Avenue of Stars and Tsim Sha Tsui: Exploring Hong Kong, Part 2

The thing about being a tourist is you have the tendency to cram as many sights as you can into one day.

My friends and I were in Hong Kong as tourists. It wasn’t our first time in HK, but it was our first time to actively search out cultural sites. We started our day in Stanley, where we visited Murray House and Blake Pier, two buildings relocated from Central and are finding use once again. Afterwards, we took the bus to Tsim Sha Tsui and walked to Victoria Harbour, so we could see the Avenue of Stars.

The Avenue of Stars is located along Victoria Harbour, the natural harbour that separates Hong Kong and Macau. Known for its crowd-drawing view, the harbour was historically important in Hong Kong’s colonization by the British.










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Hello, Hong Kong!

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Like its name says, the Avenue of Stars is a walkway dedicated to important personalities in Hong Kong’s vibrant movie scene. One of its most famous statues is of Bruce Lee, and it has plaques dedicated to more than 70 actors and directors that made their mark in Hong Kong cinema.








Also nearby is the Tsim Sha Tsui Clock Tower, or the Former Kowloon-Canton Railway Clock Tower, if you want to be offical about it. Its the only structure remaining from the Kowloon Station on what used to be the Kowloon-Canton Railway. Its interior used to be open to the public, who could climb to the top via a wooden staircase. It’s also near the Tsim Sha Tsui Ferry Pier, where tour ferries and Chinese junks stop to load and unload tourists looking to enjoy a tour of the harbour.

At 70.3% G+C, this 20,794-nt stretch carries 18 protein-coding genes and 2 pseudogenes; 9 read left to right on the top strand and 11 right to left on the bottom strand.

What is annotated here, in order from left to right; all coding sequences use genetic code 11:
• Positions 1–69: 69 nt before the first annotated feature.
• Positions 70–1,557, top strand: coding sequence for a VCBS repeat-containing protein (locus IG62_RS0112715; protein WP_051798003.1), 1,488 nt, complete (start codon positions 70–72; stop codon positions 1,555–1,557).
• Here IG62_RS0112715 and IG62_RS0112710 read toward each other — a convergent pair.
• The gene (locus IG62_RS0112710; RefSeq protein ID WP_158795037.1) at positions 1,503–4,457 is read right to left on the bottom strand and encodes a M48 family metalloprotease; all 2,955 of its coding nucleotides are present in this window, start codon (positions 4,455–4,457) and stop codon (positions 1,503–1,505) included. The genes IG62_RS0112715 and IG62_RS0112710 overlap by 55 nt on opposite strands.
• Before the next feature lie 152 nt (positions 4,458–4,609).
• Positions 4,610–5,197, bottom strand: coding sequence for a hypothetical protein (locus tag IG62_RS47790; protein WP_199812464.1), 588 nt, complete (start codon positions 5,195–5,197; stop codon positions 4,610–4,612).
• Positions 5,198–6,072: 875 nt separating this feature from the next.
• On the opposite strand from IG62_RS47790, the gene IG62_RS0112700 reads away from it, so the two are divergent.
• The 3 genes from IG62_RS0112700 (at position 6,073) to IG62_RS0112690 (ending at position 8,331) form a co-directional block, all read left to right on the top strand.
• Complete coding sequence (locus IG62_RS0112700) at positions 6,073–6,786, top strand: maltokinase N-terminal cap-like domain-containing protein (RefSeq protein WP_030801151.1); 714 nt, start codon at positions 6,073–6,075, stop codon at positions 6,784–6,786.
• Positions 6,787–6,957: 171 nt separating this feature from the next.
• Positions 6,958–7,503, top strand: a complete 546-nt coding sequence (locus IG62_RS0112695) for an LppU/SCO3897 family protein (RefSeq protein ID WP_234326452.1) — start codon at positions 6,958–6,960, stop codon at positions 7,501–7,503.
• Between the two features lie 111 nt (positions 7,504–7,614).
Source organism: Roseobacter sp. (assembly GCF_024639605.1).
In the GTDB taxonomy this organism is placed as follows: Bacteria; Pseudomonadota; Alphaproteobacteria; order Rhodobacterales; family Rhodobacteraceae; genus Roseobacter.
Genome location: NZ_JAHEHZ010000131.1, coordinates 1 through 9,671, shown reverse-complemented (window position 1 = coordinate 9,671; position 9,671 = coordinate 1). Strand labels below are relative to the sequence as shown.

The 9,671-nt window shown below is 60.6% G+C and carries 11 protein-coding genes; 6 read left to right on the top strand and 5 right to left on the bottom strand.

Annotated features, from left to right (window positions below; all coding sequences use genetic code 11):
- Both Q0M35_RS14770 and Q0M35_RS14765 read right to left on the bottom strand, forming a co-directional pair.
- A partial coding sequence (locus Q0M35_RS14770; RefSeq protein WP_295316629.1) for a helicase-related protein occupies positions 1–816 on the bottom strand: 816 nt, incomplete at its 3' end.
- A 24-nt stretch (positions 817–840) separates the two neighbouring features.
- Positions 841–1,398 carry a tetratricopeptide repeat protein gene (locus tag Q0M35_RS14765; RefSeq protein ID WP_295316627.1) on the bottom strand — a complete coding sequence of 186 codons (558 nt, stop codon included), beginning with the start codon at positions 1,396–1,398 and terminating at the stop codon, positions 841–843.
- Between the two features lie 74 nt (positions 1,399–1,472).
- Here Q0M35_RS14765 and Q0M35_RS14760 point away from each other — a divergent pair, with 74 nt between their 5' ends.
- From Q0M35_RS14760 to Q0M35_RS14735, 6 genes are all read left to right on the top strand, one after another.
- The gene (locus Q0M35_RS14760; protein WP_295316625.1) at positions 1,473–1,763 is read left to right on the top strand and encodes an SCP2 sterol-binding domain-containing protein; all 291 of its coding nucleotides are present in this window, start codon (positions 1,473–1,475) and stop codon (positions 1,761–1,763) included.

Afterwards, we did what many people come to Hong Kong to do: Shop. We stopped at Log On at Harbour City Mall because I wanted to get a blue Midori Traveler’s Notebook, and I wanted it embossed. The Manual Factory inside Log On, the stationary and knick knack store, allows customers to personalize leather goods.

I’m a big fan of the Traveler’s Notebook. It’s allowed me to customize my paper requirements. I usually fill mine with a calendar, a journal, and a plastic zip case and card holder. Plus, it looks good in photos.




We ended the night at a Chinese restaurant at served Beijing specialites, where my friends treated me to a birthday dinner. We had Peking duck, a signal that this was a Grown Up Dinner.


We walked the whole way back to our AirBnB-rented apartment on the opposite end of Tsim Sha Tsui, stopping by McDonalds for green tea sundaes on the way. It was my last night in Hong Kong; my friends were staying until the end of the week. We got to the apartment exhausted and happy, content to sink into our own cones of silence. I took a shower and retired to my room, excited to see what the next day would bring.

Read Exploring Hong Kong as a Tourist, Part 1.


Yvette Natalie U. Tan is a multi-awarded author of horror fiction and the Agriculture section editor of Manila Bulletin.

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